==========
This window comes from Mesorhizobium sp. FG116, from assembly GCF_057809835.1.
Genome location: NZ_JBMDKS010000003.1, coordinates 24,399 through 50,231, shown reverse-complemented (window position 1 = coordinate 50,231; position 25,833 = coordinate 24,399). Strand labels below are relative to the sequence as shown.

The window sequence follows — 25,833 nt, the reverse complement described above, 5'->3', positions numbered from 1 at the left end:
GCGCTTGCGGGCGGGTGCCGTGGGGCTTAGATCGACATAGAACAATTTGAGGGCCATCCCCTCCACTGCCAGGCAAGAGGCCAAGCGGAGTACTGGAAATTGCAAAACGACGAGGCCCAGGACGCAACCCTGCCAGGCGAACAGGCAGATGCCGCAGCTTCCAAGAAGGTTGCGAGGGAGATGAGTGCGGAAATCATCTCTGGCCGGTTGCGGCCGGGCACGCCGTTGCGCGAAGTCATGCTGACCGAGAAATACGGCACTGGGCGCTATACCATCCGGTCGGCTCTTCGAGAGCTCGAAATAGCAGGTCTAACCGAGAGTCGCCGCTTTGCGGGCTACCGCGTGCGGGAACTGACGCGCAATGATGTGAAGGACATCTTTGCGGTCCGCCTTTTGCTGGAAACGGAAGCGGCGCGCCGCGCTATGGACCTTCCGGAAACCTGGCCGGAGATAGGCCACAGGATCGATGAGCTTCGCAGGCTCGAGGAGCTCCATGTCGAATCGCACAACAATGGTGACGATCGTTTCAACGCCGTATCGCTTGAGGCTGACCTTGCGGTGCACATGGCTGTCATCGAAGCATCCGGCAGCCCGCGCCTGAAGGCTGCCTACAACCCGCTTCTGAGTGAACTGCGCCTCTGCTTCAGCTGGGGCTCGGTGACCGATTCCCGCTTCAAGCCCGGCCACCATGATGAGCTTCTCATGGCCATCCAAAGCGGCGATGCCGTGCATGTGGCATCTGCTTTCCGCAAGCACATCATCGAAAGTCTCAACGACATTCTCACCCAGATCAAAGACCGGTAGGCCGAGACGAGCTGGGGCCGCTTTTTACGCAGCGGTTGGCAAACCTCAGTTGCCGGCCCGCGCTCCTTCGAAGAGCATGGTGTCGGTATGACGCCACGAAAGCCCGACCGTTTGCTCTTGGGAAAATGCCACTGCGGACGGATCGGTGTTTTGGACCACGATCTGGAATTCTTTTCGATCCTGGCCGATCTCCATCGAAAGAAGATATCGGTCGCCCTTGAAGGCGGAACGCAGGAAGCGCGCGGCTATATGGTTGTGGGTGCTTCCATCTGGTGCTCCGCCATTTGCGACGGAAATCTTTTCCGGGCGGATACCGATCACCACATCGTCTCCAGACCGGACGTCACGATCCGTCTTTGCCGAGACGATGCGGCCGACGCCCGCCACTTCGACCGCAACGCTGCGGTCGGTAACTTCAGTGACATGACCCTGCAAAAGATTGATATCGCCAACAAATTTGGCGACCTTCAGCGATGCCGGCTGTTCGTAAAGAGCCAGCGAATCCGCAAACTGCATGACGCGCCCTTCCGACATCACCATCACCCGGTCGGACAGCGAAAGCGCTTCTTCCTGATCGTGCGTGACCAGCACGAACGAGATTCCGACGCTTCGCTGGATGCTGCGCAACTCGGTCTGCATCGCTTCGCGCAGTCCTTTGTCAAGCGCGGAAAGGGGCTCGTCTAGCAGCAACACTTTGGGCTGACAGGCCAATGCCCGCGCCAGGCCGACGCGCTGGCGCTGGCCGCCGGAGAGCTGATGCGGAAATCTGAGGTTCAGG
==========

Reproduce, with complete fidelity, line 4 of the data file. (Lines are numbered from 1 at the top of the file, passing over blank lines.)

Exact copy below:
GCGCTTGCGGGCGGGTGCCGTGGGGCTTAGATCGACATAGAACAATTTGAGGGCCATCCCCTCCACTGCCAGGCAAGAGGCCAAGCGGAGTACTGGAAATTGCAAAACGACGAGGCCCAGGACGCAACCCTGCCAGGCGAACAGGCAGATGCCGCAGCTTCCAAGAAGGTTGCGAGGGAGATGAGTGCGGAAATCATCTCTGGCCGGTTGCGGCCGGGCACGCCGTTGCGCGAAGTCATGCTGACCGAGAAATACGGCACTGGGCGCTATACCATCCGGTCGGCTCTTCGAGAGCTCGAAATAGCAGGTCTAACCGAGAGTCGCCGCTTTGCGGGCTACCGCGTGCGGGAACTGACGCGCAATGATGTGAAGGACATCTTTGCGGTCCGCCTTTTGCTGGAAACGGAAGCGGCGCGCCGCGCTATGGACCTTCCGGAAACCTGGCCGGAGATAGGCCACAGGATCGATGAGCTTCGCAGGCTCGAGGAGCTCCATGTCGAATCGCACAACAATGGTGACGATCGTTTCAACGCCGTATCGCTTGAGGCTGACCTTGCGGTGCACATGGCTGTCATCGAAGCATCCGGCAGCCCGCGCCTGAAGGCTGCCTACAACCCGCTTCTGAGTGAACTGCGCCTCTGCTTCAGCTGGGGCTCGGTGACCGATTCCCGCTTCAAGCCCGGCCACCATGATGAGCTTCTCATGGCCATCCAAAGCGGCGATGCCGTGCATGTGGCATCTGCTTTCCGCAAGCACATCATCGAAAGTCTCAACGACATTCTCACCCAGATCAAAGACCGGTAGGCCGAGACGAGCTGGGGCCGCTTTTTACGCAGCGGTTGGCAAACCTCAGTTGCCGGCCCGCGCTCCTTCGAAGAGCATGGTGTCGGTATGACGCCACGAAAGCCCGACCGTTTGCTCTTGGGAAAATGCCACTGCGGACGGATCGGTGTTTTGGACCACGATCTGGAATTCTTTTCGATCCTGGCCGATCTCCATCGAAAGAAGATATCGGTCGCCCTTGAAGGCGGAACGCAGGAAGCGCGCGGCTATATGGTTGTGGGTGCTTCCATCTGGTGCTCCGCCATTTGCGACGGAAATCTTTTCCGGGCGGATACCGATCACCACATCGTCTCCAGACCGGACGTCACGATCCGTCTTTGCCGAGACGATGCGGCCGACGCCCGCCACTTCGACCGCAACGCTGCGGTCGGTAACTTCAGTGACATGACCCTGCAAAAGATTGATATCGCCAACAAATTTGGCGACCTTCAGCGATGCCGGCTGTTCGTAAAGAGCCAGCGAATCCGCAAACTGCATGACGCGCCCTTCCGACATCACCATCACCCGGTCGGACAGCGAAAGCGCTTCTTCCTGATCGTGCGTGACCAGCACGAACGAGATTCCGACGCTTCGCTGGATGCTGCGCAACTCGGTCTGCATCGCTTCGCGCAGTCCTTTGTCAAGCGCGGAAAGGGGCTCGTCTAGCAGCAACACTTTGGGCTGACAGGCCAATGCCCGCGCCAGGCCGACGCGCTGGCGCTGGCCGCCGGAGAGCTGATGCGGAAATCTGAGGTTCAGG